Many of us are returning to campus this fall transformed. Some of us carry loss, others a newfound sense of peace or the realization of the importance of family and friends. We asked four Harvard staffers what they did to get through the past year and a half and how it changed them. Here are their stories.

 

Nourishing the soil and the soul

Margaret Okada-Scheck
Associate Director of Admissions, Harvard Divinity School

Margaret Okada-Scheck holds freshly cut flowers at her Waltham home where she started gardening during COVID 19.

Margaret Okada-Scheck moved into a new house in Waltham with her husband and toddler son just as COVID hit. Nobody she knew while growing up in Queens had gardened, but the city transplant soon discovered a knack for it in her new yard. Inspired by ecologist Doug Tallamy, who calls for restoring biodiversity one person at a time, she was hooked.

“It was really nourishing to do something physical amid all-remote work. And healing to be able to nurture plants, to be able to grow during a time of such grief.”

On a walk around her yard, Okada-Scheck points out her recent plantings: a hydrangea, an Eastern redbud. She talks about her plans to plant pathways with native flowers and joked about the not-so-timid local rabbits and all they have eaten. She says the “mature plantings” advertised in the broker’s listing for her house really meant that nothing was ever trimmed. There is an enormous lilac in the backyard to tackle, along with a pair of trees blocking all light into the kitchen. One of them has a nest in its branches. As Okada-Scheck plants new roots for her family, she’s not willing to uproot this family of birds in the process. The tree will stay put for now.

 

Lessons in loaves

Lucas Harty
Assistant Director of Admissions, Harvard Law School

Lucas Harty mixes his sourdough and sourdough started during Covid in his Central Square apartment.

“I wasn’t the only one to find their way to bread-baking over quarantine,” says Lucas Harty about the pandemic trend. After a friend made him a loaf, soon he was making his own batches of sourdough in the spacious and sunny second-floor kitchen in Central Square that doubled as his office throughout the pandemic.

“During a year when so much felt outside of one’s control, baking sourdough helped to give a sense of structure and certainty to each day,” Harty says. “More than anything, it’s been an important reminder to slow down a bit, appreciate the process or journey, be more present in the moment, and accept that there’s plenty in life we just can’t control.

“You can’t rush bread-baking. It takes time and care.”

 

Pastoral social circle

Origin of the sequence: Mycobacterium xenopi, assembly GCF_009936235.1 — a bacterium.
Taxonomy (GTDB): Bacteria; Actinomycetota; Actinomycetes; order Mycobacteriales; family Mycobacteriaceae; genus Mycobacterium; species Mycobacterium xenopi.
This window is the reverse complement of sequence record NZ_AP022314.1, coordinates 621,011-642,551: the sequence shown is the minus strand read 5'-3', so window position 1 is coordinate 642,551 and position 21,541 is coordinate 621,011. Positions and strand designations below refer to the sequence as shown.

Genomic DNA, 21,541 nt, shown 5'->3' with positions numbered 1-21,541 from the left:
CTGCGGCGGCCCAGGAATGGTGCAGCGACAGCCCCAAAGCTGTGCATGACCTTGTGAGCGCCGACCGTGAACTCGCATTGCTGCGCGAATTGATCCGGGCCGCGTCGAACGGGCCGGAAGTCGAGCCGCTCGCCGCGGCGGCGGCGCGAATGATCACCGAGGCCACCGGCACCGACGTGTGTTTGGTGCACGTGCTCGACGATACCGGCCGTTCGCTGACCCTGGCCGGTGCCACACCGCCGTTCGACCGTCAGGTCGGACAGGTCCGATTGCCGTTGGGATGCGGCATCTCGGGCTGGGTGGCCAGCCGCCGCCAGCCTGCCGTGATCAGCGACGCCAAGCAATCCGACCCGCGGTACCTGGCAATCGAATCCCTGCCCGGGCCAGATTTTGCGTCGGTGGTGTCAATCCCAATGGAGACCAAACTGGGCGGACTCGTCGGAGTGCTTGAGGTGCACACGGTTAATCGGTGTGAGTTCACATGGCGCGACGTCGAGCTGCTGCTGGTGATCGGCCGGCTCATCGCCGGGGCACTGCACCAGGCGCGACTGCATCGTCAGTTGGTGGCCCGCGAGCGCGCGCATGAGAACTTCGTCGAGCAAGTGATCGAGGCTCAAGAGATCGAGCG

Julie Field
Financial Aid Officer, Harvard Divinity School

Julie Field walks her two donkeys Rosie and Peanut.

Julie Field spent a lot of time during the pandemic chasing her two donkeys, Rosie and Peanut, and a mule named Gully around a neighbor’s pasture in Concord. Along with the animals, she hiked the property with a self-described “motley crew” of good friends: Stephanie Tilton, Eleanor Kuchar, Jane Huber, Jane’s husband, Gee Kiwanuka, and their son, Ezekiel.

“I always knew it was beautiful out here, but I saw more. For instance, Stephanie showed me the difference between a hawk’s wings and a turkey buzzard’s wings.” And Eleanor, studying to be a veterinarian, showed them an acorn filled with an ant colony.

On Saturday mornings, the group would meet for coffee with other friends. In the early days of the pandemic, their chairs were 6 feet apart. The tradition continues, but the chairs are closer.

“Life slowed down,” Field said. “It would be easy to get sped up again, especially in New England. I don’t want that to happen. I want to keep appreciating these people around me.”

A great-great coincidence

Jessica Pesce
Associate Dean for Faculty Affairs, Graduate School of Education

Jessica Pesce is pictured with her husband Dan Ullucci and son Antonio Ullucci in their Arlington home.

It seems like everyone left something on their desk when Harvard closed due to COVID in March 2020. For Jessica Pesce, who was six months pregnant at the time, it was baby gifts she had received from her Ed School colleagues. She jokes that she and her husband, Dan Ullucci, have been in double survival mode adjusting to both parenthood and the pandemic.

“He’s happy and healthy,” Pesce says of baby Antonio. “While working, I get to run downstairs and see him at lunch. Yet his first year sometimes seems like a blur.”

The pandemic has delayed Antonio’s introduction to all the relatives at the big Thanksgiving meal Pesce’s parents have hosted for 40 years, or at the Feast of the Seven Fishes she hosts herself on Christmas Eve. But in the meantime, she and two other relatives started to dig into their family’s genealogy and found an interesting connection.

Turns out that baby Antonio’s great-great-grandfather on the Pesce side and his great-great-grandfather on the Ullucci side had traveled to Boston on the same ship from Naples in June 1910, but no one knows if these two men met aboard the Romanic. In 1918, Boston was ravaged by the Spanish Flu. These men survived, and now their great-great-grandson Antonio will have his own pandemic story to tell.